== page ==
Beware the vortex of wasted time….

March 9, 2007


Rolling Stone has clips of the 25 best South Park moments of all time.

I’ve helpfully linked to the best one.

Bwa ha ha haaaa.

Changing the world

March 9, 2007

It gives one a measure of hope when we can find three people from different walks of life who have made amazing contributions toward improving life on this tiny blue planet.

And that one of them is an evolutionary biologist.

Congratulations to James Nachtwey, Bill Clinton, and E. O. Wilson.

Why you should manage your dissertation like a stock portfolio

March 9, 2007

We conclude our discussion of Ira Glass’s excellent podcast on broadcasting.

The message here is simple. Any person who wants to be innovative must try a lot of things that don’t work. Which is to say, you will frequently find yourself  one minute, one hour, one month into a project that in the end doesn’t pan out.  If you’re not failing, you’re not trying.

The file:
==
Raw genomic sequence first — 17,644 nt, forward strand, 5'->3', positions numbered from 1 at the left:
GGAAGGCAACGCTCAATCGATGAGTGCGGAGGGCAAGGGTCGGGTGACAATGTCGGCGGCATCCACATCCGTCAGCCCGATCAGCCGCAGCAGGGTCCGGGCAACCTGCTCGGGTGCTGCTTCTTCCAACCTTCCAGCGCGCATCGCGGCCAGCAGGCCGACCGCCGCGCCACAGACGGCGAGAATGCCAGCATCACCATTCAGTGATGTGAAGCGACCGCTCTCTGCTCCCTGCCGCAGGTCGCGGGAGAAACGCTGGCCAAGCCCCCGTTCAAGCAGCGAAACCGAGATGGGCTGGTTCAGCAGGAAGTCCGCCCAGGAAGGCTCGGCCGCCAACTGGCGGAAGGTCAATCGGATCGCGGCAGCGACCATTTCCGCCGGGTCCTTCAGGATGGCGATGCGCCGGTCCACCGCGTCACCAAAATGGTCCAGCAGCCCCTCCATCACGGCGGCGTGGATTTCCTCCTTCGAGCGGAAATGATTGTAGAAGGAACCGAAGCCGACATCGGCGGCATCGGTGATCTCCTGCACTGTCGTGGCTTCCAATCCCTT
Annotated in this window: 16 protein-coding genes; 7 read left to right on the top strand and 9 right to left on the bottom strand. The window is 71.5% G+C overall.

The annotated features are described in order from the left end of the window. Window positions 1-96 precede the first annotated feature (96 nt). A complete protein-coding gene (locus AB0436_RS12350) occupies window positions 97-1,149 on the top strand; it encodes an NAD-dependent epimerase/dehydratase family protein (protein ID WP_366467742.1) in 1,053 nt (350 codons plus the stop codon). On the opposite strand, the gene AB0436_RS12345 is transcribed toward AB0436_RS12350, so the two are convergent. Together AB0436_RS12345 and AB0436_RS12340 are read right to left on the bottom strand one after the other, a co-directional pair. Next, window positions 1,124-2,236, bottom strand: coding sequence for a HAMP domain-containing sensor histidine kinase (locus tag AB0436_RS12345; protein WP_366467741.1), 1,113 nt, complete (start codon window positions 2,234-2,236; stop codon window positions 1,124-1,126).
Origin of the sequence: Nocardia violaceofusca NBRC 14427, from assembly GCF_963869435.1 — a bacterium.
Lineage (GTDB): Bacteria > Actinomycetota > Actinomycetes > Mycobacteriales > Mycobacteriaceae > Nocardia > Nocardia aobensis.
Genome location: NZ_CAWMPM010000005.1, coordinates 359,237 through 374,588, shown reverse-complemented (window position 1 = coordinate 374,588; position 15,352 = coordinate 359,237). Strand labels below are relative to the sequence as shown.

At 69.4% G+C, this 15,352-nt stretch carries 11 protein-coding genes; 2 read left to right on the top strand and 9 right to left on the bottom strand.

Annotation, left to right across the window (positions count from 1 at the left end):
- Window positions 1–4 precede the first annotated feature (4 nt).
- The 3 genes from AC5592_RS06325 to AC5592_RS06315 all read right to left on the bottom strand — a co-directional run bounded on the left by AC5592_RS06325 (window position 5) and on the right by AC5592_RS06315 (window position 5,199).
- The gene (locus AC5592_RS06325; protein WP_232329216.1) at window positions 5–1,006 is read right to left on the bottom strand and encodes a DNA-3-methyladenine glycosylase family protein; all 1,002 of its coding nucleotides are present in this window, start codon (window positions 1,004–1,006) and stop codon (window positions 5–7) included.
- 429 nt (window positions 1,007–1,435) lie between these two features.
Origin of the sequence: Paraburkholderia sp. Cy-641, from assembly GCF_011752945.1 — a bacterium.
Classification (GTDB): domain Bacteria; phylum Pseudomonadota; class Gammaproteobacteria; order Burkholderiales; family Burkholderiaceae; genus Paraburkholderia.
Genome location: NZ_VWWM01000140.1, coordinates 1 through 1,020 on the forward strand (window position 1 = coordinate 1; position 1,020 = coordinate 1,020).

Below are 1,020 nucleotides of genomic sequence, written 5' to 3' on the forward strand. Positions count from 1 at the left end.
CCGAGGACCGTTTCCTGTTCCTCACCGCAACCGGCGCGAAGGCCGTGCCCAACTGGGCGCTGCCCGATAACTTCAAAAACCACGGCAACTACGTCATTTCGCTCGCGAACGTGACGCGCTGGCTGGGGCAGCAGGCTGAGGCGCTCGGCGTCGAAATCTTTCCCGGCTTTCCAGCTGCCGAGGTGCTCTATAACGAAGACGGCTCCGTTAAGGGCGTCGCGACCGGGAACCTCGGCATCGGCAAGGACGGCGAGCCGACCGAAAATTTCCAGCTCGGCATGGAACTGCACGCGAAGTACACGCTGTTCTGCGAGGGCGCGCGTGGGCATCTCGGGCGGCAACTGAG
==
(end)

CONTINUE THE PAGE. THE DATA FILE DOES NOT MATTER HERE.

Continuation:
This also applies, on a longer time scale, to your dissertation.

The great thing about science as a way of knowing is that failure, properly managed, is still success. The more hypotheses you test in a given project, the greater the variety of evidence you bring to bear, the more interesting the paper will even if your supercool hypothesis bites the dust. And, at the same time, you have given yourself every opportunity to see why it did or didn’t work. You’ll know more than when you started.

So make sure you build the chapters of your dissertation with the eye of an investor who is in it for the long haul. Combine sure fire, more conservative and descriptive work, with projects where you shoot for the moon.  Because, rest assured, some of those gambles will pay off.